But the interest is not what is commonly called philosophic; it is personal. Because the Revolution is the dominant fact in modern history, therefore people suppose that the doings of this or that provincial lawyer, tossed into temporary eminence and eternal infamy by some freak of the revolutionary wave, or the atrocities committed by this or that mob, half-drunk with blood, rhetoric and alcohol, are of transcendent importance.

In truth their interest is great, but their importance is small. What we are concerned to know as students of the philosophy of history is, not the character of each turn and eddy in the great social cataract, but the manner in which the currents of the upper stream drew surely in toward the final plunge, and slowly collected themselves after the catastrophe, again to pursue, at a different level, their renewed and comparatively tranquil course.

Now, if so much of the interest of the French Revolution depends upon our minute knowledge of each passing incident, how much more necessary is such knowledge when we are dealing with the quiet nooks and corners of history–when we are seeking an introduction, let us say, into the literary society of Johnson or the fashionable society of Walpole! Society, dead or alive, can have no charm without intimacy, and no intimacy without interest in trifles which I fear Mr. Harrison would describe as “merely curious.”

If we would feel at our ease in any company, if we wish to find humor in its jokes and point in its repartees, we must know something of the beliefs and the prejudices of its various members–their loves and their hates, their hopes and their fears, their maladies, their marriages, and their flirtations. If these things are beneath our notice, we shall not be the less qualified to serve our queen and country, but need make no attempt to extract pleasure out of one of the most delightful departments of literature.

That there is such a thing as trifling information, I do not of course question; but the frame of mind in which the reader is constantly weighing the exact importance to the universe at large of each circumstance which the author presents to his notice, is not one conducive to the true enjoyment of a picture whose effect depends upon a multitude of slight and seemingly insignificant touches, which impress the mind often without remaining in the memory.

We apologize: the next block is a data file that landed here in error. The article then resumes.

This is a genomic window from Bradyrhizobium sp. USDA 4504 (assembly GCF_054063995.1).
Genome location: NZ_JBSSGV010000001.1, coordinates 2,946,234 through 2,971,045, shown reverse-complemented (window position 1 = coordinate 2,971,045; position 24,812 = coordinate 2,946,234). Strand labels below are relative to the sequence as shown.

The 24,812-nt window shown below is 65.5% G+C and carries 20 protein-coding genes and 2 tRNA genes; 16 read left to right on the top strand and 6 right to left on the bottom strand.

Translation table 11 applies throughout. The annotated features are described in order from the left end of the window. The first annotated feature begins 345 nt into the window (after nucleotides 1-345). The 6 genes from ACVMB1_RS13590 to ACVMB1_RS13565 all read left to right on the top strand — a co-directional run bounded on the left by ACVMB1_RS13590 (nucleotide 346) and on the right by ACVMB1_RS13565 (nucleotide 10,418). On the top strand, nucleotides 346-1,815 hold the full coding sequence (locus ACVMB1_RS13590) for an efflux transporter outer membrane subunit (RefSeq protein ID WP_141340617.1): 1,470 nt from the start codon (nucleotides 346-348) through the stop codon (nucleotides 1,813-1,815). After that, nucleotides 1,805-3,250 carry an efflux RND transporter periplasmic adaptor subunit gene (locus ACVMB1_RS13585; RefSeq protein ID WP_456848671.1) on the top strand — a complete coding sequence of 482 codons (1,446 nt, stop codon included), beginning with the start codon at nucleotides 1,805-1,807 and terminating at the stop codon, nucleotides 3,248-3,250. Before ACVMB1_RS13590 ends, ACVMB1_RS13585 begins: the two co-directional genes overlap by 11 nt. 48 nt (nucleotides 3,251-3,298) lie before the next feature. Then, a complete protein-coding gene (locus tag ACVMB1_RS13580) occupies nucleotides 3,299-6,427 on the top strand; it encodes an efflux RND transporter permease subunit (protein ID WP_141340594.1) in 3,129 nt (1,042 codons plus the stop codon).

The best method of guarding against the danger of reading what is useless is to read only what is interesting–a truth which will seem a paradox to a whole class of readers, fitting objects of our commiseration, who may be often recognized by their habit of asking some adviser for a list of books, and then marking out a scheme of study in the course of which all these are to be conscientiously perused.

These unfortunate persons apparently read a book principally with the object of getting to the end of it. They reach the word “Finis” with the same sensation of triumph as an Indian feels who strings a fresh scalp to his girdle. They are not happy unless they mark by some definite performance each step in the weary path of self-improvement. To begin a volume and not to finish it would be to deprive themselves of this satisfaction; it would be to lose all the reward of their earlier self-denial by a lapse from virtue at the end. The skip, according to their literature code, is a form of cheating: it is a mode of obtaining credit for erudition on false pretenses; a plan by which the advantages of learning are surreptitiously obtained by those who have not won them by honest toil. But all this is quite wrong. In matters literary, works have no saving efficacy. He has only half learned the art of reading who has not added to it the even more refined accomplishments of skipping and of skimming; and the first step has hardly been taken in the direction of making literature a pleasure, until interest in the subject and not a desire to spare (so to speak) the author’s feelings, or to accomplish an appointed task, is the prevailing motive of the reader.

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Luc P. Beaudoin

Head of CogZest. Author of Cognitive Productivity . Cognitive productivity consultant and public speaker. Adjunct Professor of Education, Simon Fraser University Co-founder of CogSci Apps Corp. See About Me for more information.